Does anyone else struggle with the "legitimacy" of sewing and quilting? It may be that I'm of an age when it was considered "women's work" and therefore not valued. Actually, I'm of an age when, for awhile, crafting was considered cool (as in hippies making macramé plant hangers and patchwork granny skirts: this image is from thankyouforyoursubmission.com, originally from a 1972 book, Macramé Accessories: Patterns and Ideas for Knotting by Dona Z. Meilach). But soon after that phase came the 80s, when women en masse had their first real opportunities to don dark suits and sneakers and, briefcase in hand, march to the office every day. At that point, we knew that other women had struggled to make it possible to work in the "real" world and that we should be taking advantage of the opportunities to climb the work-world ladder. And spending time on the "womanly arts" was deemed unimportant, if not downright anti-feminist.
While I didn't follow that path exactly, I have spent the past 12 years in the working world, and much of it in an upward mode. That's changed in the last couple of years as I've discovered my true passion and pleasure—writing about textiles, textile artists, quilters, designers—and I've had the chance to do that writing, at least part time. But there's still a little corner of me that struggles with the fact that if I tell someone at a cocktail party that I write for quilt magazines I can almost see their eyes glaze over and then search the room for someone who spends their days saving lives, designing wind turbines, or juggling vast quantities of money.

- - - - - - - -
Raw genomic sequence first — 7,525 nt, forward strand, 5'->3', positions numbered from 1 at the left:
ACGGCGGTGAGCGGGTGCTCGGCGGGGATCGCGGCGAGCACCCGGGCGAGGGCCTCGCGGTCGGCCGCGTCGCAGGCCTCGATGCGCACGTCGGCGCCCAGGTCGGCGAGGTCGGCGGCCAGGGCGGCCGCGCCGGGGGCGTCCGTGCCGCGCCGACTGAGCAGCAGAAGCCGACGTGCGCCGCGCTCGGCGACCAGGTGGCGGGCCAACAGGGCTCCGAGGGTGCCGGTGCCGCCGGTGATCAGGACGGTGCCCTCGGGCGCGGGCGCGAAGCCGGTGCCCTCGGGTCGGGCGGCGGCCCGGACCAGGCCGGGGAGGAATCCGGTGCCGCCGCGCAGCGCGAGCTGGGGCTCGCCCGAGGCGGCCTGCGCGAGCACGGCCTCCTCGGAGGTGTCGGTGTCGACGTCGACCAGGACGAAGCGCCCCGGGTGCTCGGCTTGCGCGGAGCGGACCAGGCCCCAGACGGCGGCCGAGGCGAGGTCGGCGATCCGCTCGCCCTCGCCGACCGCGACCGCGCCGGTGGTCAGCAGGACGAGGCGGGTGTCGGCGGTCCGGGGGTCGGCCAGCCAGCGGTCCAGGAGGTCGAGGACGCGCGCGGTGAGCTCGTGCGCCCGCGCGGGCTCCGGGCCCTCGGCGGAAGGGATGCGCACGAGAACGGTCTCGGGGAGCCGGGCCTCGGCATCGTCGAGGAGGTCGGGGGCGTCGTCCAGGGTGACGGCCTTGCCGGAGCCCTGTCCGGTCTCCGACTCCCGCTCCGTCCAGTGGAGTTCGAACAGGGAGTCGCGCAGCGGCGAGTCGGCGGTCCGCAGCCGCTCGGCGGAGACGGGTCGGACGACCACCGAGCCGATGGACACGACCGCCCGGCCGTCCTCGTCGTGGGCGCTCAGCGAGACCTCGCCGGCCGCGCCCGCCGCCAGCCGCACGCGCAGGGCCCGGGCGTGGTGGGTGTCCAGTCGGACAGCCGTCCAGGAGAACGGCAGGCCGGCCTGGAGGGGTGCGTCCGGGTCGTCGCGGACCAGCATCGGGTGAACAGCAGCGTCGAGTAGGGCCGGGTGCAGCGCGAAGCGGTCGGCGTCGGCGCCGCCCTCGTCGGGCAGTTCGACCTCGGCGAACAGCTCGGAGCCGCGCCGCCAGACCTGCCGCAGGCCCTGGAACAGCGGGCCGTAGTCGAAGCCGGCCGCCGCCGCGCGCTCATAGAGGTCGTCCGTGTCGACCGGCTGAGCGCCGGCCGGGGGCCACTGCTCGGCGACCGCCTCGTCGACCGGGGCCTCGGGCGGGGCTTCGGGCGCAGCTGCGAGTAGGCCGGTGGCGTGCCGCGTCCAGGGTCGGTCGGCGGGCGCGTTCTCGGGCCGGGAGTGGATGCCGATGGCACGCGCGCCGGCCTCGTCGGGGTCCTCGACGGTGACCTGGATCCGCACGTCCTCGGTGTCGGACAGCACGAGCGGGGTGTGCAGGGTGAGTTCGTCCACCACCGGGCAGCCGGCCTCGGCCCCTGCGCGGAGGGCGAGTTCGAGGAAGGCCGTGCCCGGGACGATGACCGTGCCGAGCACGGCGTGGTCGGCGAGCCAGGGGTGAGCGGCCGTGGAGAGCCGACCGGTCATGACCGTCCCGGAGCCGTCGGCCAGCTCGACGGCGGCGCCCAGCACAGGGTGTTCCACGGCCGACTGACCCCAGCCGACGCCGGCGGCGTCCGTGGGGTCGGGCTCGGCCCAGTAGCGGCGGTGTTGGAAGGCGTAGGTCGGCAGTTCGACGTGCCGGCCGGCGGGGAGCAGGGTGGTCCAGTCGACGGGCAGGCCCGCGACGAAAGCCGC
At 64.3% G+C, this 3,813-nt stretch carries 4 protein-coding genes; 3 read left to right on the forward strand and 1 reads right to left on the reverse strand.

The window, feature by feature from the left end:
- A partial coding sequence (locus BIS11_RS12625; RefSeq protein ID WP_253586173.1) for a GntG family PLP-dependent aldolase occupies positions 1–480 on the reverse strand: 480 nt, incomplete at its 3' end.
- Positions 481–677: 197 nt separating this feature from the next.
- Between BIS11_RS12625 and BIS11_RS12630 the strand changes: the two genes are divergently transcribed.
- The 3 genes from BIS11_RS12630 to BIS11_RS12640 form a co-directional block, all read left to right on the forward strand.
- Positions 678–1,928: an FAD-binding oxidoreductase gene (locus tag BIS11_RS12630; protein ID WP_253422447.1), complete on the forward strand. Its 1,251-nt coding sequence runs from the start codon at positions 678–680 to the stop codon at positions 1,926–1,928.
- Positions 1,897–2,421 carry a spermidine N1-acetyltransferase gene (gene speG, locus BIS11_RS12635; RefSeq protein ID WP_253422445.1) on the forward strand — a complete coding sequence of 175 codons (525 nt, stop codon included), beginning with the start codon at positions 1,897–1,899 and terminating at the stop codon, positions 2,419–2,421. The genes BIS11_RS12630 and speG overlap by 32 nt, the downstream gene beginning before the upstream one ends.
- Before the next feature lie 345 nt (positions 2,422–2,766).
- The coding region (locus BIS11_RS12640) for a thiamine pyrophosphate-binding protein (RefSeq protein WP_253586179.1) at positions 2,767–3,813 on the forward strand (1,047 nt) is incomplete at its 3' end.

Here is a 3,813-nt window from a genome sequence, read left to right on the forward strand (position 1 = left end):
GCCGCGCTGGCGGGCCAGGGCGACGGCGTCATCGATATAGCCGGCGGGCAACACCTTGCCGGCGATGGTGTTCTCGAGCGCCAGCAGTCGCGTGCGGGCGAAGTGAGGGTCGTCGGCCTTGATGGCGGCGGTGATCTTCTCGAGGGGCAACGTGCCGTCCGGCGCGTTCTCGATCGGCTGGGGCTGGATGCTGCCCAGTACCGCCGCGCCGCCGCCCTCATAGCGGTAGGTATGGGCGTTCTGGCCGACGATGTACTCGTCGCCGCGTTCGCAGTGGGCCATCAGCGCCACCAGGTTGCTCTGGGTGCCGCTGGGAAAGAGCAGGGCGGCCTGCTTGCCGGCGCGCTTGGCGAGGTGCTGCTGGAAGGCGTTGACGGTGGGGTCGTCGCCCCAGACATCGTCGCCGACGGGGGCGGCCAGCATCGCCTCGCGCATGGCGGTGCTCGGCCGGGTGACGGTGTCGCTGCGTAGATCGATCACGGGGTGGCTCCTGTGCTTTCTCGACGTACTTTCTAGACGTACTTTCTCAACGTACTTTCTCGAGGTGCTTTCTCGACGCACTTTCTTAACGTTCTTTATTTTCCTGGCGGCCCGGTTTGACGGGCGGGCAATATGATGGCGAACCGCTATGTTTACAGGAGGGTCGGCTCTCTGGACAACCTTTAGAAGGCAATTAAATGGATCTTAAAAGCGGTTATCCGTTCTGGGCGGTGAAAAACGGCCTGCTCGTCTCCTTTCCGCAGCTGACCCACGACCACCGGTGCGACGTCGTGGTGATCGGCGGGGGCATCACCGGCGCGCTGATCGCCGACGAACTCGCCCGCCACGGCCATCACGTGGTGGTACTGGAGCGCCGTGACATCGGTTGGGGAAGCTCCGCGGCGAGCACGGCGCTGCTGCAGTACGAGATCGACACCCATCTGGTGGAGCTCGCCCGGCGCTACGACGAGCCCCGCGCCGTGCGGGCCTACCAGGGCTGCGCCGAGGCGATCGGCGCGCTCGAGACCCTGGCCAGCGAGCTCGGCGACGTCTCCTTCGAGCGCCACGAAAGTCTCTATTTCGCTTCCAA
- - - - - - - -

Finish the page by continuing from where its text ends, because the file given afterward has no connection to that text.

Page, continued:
All of this is to say that I somehow feel especially sheepish about a class I just took (and thoroughly enjoyed) at Home Ec. It was doll making, which might seem about as anti-feminist an activity as they come. The doll on the left above is one I've had since childhood. The doll on the right is as far as I've gotten making Louise, a pattern from Hillary Lang of Wee Wonderfuls. She has this incredibly sensible system for delivering her patterns. After I paid online, she sent me a pdf with the complete pattern, which I then could print. So clever, and it's a great pattern, to boot.
I don't have a baby (like the other women in the class) or a grandchild. I just seem to have a fondness for handmade, cloth dolls. The few I've saved from childhood all fit that description. Perhaps this is a life-long textile mania coming full circle. (I've made Paul promise to stop me if I show any signs of becoming one of those spooky adults with dolls propped on shelves and dressers in my bedroom.)
This musing was precipitated by a New Yorker cartoon about embarrassing hobbies. I can't find it online, but it's on page 27 of the Feb. 23 issue (which just arrived today and which is already old news on the New Yorker web site)!